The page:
A large (6-7 ½ inches) bunting, the male Blue Grosbeak is most easily identified by its dark blue body, chestnut and tan wing stripes, and large conical bill. The female Blue Grosbeak is brown overall with dark wings and orange wing bars. This species is most easily distinguished from the related Indigo Bunting (Passerina cyanea) by the latter species’ smaller size and paler plumage in both sexes. The Blue Grosbeak breeds across the southern half of the United States and northern Mexico. In winter, these populations migrate south to southern Mexico and the east coast of Central America. Blue Grosbeaks are present all year in the highlands of central Mexico and the west coast of Central America. Blue Grosbeaks breed in and around shrubby edges of deciduous and evergreen woodland. During the winter, this species may be found in overgrown fields and clearings in humid tropical forests. Blue Grosbeaks primarily eat insects and seeds. In appropriate habitat, Blue Grosbeaks may be seen foraging for food in shrubs and low tree branches. Birdwatchers may also listen for this species’ song, a series of warbled notes recalling that of a finch. Blue Grosbeaks are primarily active during the day.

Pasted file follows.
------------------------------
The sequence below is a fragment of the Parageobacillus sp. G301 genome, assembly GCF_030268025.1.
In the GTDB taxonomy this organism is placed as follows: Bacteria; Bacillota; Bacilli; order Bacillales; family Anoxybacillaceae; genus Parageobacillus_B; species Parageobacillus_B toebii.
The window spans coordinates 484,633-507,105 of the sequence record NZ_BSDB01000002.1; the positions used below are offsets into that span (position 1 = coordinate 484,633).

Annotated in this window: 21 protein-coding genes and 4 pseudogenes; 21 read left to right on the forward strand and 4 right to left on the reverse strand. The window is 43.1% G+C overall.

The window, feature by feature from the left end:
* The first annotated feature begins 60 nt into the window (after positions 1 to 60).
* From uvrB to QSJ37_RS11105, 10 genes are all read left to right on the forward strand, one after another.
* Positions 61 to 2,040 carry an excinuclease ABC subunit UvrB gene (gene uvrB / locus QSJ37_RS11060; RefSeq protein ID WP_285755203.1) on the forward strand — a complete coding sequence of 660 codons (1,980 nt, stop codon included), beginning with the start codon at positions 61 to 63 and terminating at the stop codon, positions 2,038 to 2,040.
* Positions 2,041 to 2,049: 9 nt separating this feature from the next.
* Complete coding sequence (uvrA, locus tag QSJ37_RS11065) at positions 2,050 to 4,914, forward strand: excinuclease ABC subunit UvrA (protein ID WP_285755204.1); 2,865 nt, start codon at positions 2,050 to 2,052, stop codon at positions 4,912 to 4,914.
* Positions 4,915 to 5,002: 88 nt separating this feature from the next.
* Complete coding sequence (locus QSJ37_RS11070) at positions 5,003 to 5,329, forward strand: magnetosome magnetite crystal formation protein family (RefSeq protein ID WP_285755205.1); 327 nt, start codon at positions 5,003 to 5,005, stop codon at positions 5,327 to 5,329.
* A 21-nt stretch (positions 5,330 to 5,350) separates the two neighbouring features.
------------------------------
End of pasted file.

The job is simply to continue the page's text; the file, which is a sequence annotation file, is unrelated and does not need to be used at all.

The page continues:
A rare summer resident from early May to mid-September. Nests late May to early August. Found in wood margins and road-sides. The male is bright blue; the female, brown.
This exhibit includes three birds. Both birds at the top are males with a female below.
This is the record for the male on the right.
Date: Spring 1878
Collected By: R Ridgway/H Marshall
Locality: Laurel, MD
Catalog ID: 83736
The female is at the bottom; this is the record for that bird.
Collected By: D Porter USN
Locality: Washington, DC
Catalog ID: 12483